In April of this year, worship leader Krista Treadway planned a “throwback” worship service with nostalgic favorites from the ’90s and early 2000s, songs like “The Heart of Worship,” “Shout to the Lord,” and “In the Secret.”
“They’re special songs,” said Treadway, who grew up with the music as a pastor’s kid. “They hold such a dear place for us because they were our firsts.”
As songs like “The Heart of Worship” (Matt Redman, 1999) and “Here I Am to Worship” (Tim Hughes, 1999) come back around as throwbacks for Christian millennials and Gen Xers, the music industry is in the midst of a financial sea-change focused on previous recordings.
Back catalogs across the music industry are more profitable than ever, and it makes fiscal sense for entertainment companies to market the music they control with the musicians they have already signed. So if you see a popular artist release a new recording of an old hit—it’s not just to tap into our nostalgia.
In recent years, industry giants like Capitol Christian Music Group (CCMG), which, as of 2021, claims over half the market share of the Christian music industry, have invested more in catalog acquisitions and are seeing profits from publishing catalogs increase. In 2020, Universal Music Group (UMG), which owns CCMG, spent over $1 billion on catalog acquisitions.
In an investor meeting earlier this year, UMG described its catalog as “strategic assets that we can control and [that] improve monetization within our portfolio.” While catalog acquisitions have slowed since last year, the investments UMG has made in the previous few years have given the group a lucrative and diverse publishing catalog, which includes some of the most popular and widely-used contemporary worship music of the past three decades, such as “Oceans (Where Feet May Fail),” “Blessed Be Your Name,” and “Mighty to Save.”
Just as the industry wants to market the back catalogs for revenue, a wave of Christians who who came of age during the rise of the worship music industry and in the aftermath of the worship wars are eager to tune in and sing along. The songs from decades ago represent the soundtracks for their faith journeys.
“These songs hold a special place for folks of my generation,” said Ian Stewart, a worship leader in northern Colorado.
Stewart, 35, vividly remembers the message and resonance of songs like “The Heart of Worship,” which encouraged churchgoers to focus on the posture of the heart rather than the style of the music, even as churches installed new sound systems and projectors.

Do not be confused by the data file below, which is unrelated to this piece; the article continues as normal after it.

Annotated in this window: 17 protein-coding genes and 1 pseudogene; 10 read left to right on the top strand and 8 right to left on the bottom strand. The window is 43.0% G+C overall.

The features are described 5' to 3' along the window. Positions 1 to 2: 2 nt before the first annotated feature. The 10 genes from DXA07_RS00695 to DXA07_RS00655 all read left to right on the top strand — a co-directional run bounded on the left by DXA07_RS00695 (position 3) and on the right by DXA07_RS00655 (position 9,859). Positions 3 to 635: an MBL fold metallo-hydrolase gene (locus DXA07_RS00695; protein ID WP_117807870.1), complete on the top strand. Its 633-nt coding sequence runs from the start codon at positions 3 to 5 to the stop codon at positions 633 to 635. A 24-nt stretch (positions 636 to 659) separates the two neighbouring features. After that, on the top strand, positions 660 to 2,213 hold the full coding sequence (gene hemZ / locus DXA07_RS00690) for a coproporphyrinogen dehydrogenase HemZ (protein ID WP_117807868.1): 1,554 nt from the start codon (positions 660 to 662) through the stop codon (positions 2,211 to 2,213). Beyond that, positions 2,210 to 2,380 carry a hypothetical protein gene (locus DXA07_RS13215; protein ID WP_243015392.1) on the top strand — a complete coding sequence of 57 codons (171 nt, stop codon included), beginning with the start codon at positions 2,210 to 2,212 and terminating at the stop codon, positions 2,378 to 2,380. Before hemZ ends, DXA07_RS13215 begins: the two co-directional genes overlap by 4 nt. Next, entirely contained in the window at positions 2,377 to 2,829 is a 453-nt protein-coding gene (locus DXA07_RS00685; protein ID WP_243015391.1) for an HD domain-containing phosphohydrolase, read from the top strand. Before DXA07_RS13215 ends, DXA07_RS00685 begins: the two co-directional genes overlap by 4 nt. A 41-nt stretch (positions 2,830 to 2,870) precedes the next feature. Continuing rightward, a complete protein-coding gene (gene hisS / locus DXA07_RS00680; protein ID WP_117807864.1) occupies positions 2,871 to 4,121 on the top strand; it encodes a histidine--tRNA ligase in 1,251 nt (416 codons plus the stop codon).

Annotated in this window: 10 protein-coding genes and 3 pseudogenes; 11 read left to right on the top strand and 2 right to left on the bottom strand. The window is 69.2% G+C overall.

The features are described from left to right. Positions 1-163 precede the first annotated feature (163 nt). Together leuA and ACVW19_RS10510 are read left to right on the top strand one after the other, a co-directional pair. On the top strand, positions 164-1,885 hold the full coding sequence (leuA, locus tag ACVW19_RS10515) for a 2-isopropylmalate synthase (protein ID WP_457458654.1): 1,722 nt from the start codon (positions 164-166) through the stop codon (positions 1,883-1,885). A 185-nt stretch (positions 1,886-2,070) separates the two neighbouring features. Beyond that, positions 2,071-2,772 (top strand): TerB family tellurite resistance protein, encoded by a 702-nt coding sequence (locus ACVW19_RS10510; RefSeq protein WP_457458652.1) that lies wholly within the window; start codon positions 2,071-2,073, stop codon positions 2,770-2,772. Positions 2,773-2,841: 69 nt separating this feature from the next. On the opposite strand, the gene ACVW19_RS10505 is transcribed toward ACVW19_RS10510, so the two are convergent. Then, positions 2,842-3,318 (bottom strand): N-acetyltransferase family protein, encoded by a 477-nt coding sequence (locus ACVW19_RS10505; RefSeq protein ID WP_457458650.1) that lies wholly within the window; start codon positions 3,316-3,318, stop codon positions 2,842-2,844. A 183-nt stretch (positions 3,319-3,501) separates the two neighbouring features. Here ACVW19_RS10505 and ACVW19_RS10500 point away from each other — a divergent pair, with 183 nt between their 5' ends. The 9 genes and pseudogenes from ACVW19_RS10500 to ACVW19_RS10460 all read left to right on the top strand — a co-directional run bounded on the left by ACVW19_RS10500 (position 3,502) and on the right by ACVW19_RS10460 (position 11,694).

When Redman released “The Heart of Worship” in the US in 1999, it quickly became a hit and helped establish a mainstream worship culture that took root in the UK and the US. The song was included in one of the first WOW Worship albums.
In 2003, Redman edited a book inspired by the song called The Heart of Worship Files, with contributions from Louie Giglio, Darlene Zschech, Brian Doerksen, Chris Tomlin, and Rita Springer.
From the vantage point of 2023, it makes sense that some Christians would want to revisit the worship world of 1999—through private listening and congregational singing—as new technologies like auto-tune and post-pandemic standardized streaming are again reshaping worship practices. Redman’s lyrics, “When the music fades, and all is stripped away,” resonate now as strongly as they did almost 25 years ago.
“The ’90s was our turning point,” said Treadway of her church and its relationship with contemporary worship music.
Treadway joined her youth group’s worship band as a teen, just as her Free Methodist church in Sedro-Woolley, Washington, was making the switch from hymnals to contemporary drums-and-guitars music. As the daughter of the church’s worship pastor, it had been her job to put out the hymnals on the pews every Sunday.
Songs like “The Heart of Worship” had helped her congregation navigate the jarring cultural shift without losing focus on God.
For Treadway and her church today, returning to “The Heart of Worship” during the throwback service was sacred. It seemed to awaken an enthusiasm for singing that she hadn’t seen in a long time.
“Even folks who aren’t usually that engaged were actually singing,” said Treadway.
Some of the contemporary worship songs that millennial and Gen X Christians remember learning as kids or teenagers have never dropped out of regular rotation for church worship leaders.
“For some churches, ‘The Heart of Worship’ and ‘Blessed Be Your Name’ are about as new as they get,” said Stewart, who leads worship in his own nondenominational church in Colorado, as well as in churches across the West as a contractor. But even the most popular songs from the ’90s fell off the radar for a while, and it’s now becoming more common for churches to revive them. As of the first Sunday in August, “The Heart of Worship” was the 37th most popular song on the Top 100 list for Christian Copyright Licensing International (CCLI), and “Here I Am to Worship” was 27th.